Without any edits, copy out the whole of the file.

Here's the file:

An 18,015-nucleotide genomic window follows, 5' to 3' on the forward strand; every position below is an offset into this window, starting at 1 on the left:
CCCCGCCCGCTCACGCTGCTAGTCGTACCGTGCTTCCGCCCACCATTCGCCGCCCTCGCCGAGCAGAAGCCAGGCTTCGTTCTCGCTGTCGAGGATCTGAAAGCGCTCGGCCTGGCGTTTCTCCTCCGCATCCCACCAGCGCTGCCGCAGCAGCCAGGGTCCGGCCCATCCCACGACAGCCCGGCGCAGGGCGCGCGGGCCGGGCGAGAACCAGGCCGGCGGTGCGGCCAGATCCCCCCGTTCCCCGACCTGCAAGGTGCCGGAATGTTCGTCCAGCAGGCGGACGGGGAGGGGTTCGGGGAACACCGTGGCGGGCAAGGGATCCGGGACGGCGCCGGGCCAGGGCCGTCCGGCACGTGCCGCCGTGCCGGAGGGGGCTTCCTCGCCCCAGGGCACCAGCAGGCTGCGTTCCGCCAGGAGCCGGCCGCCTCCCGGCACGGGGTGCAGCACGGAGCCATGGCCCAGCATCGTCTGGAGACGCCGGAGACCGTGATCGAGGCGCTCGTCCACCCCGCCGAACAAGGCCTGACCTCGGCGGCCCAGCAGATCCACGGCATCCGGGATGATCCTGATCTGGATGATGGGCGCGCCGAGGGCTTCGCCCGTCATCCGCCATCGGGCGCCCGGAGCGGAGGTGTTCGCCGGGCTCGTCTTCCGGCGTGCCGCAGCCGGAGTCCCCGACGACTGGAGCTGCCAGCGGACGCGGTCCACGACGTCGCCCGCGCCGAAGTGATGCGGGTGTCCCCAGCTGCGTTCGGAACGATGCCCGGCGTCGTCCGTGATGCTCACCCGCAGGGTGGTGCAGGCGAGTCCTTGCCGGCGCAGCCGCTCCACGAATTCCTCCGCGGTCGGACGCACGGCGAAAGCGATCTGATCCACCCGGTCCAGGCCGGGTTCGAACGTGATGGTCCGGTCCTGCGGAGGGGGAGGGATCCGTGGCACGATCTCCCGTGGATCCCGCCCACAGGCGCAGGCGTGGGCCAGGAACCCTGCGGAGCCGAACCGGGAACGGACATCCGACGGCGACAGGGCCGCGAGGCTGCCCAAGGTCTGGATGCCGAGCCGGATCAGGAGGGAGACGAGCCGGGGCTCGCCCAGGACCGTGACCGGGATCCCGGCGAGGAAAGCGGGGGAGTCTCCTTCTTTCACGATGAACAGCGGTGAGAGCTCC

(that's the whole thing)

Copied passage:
An 18,015-nucleotide genomic window follows, 5' to 3' on the forward strand; every position below is an offset into this window, starting at 1 on the left:
CCCCGCCCGCTCACGCTGCTAGTCGTACCGTGCTTCCGCCCACCATTCGCCGCCCTCGCCGAGCAGAAGCCAGGCTTCGTTCTCGCTGTCGAGGATCTGAAAGCGCTCGGCCTGGCGTTTCTCCTCCGCATCCCACCAGCGCTGCCGCAGCAGCCAGGGTCCGGCCCATCCCACGACAGCCCGGCGCAGGGCGCGCGGGCCGGGCGAGAACCAGGCCGGCGGTGCGGCCAGATCCCCCCGTTCCCCGACCTGCAAGGTGCCGGAATGTTCGTCCAGCAGGCGGACGGGGAGGGGTTCGGGGAACACCGTGGCGGGCAAGGGATCCGGGACGGCGCCGGGCCAGGGCCGTCCGGCACGTGCCGCCGTGCCGGAGGGGGCTTCCTCGCCCCAGGGCACCAGCAGGCTGCGTTCCGCCAGGAGCCGGCCGCCTCCCGGCACGGGGTGCAGCACGGAGCCATGGCCCAGCATCGTCTGGAGACGCCGGAGACCGTGATCGAGGCGCTCGTCCACCCCGCCGAACAAGGCCTGACCTCGGCGGCCCAGCAGATCCACGGCATCCGGGATGATCCTGATCTGGATGATGGGCGCGCCGAGGGCTTCGCCCGTCATCCGCCATCGGGCGCCCGGAGCGGAGGTGTTCGCCGGGCTCGTCTTCCGGCGTGCCGCAGCCGGAGTCCCCGACGACTGGAGCTGCCAGCGGACGCGGTCCACGACGTCGCCCGCGCCGAAGTGATGCGGGTGTCCCCAGCTGCGTTCGGAACGATGCCCGGCGTCGTCCGTGATGCTCACCCGCAGGGTGGTGCAGGCGAGTCCTTGCCGGCGCAGCCGCTCCACGAATTCCTCCGCGGTCGGACGCACGGCGAAAGCGATCTGATCCACCCGGTCCAGGCCGGGTTCGAACGTGATGGTCCGGTCCTGCGGAGGGGGAGGGATCCGTGGCACGATCTCCCGTGGATCCCGCCCACAGGCGCAGGCGTGGGCCAGGAACCCTGCGGAGCCGAACCGGGAACGGACATCCGACGGCGACAGGGCCGCGAGGCTGCCCAAGGTCTGGATGCCGAGCCGGATCAGGAGGGAGACGAGCCGGGGCTCGCCCAGGACCGTGACCGGGATCCCGGCGAGGAAAGCGGGGGAGTCTCCTTCTTTCACGATGAACAGCGGTGAGAGCTCC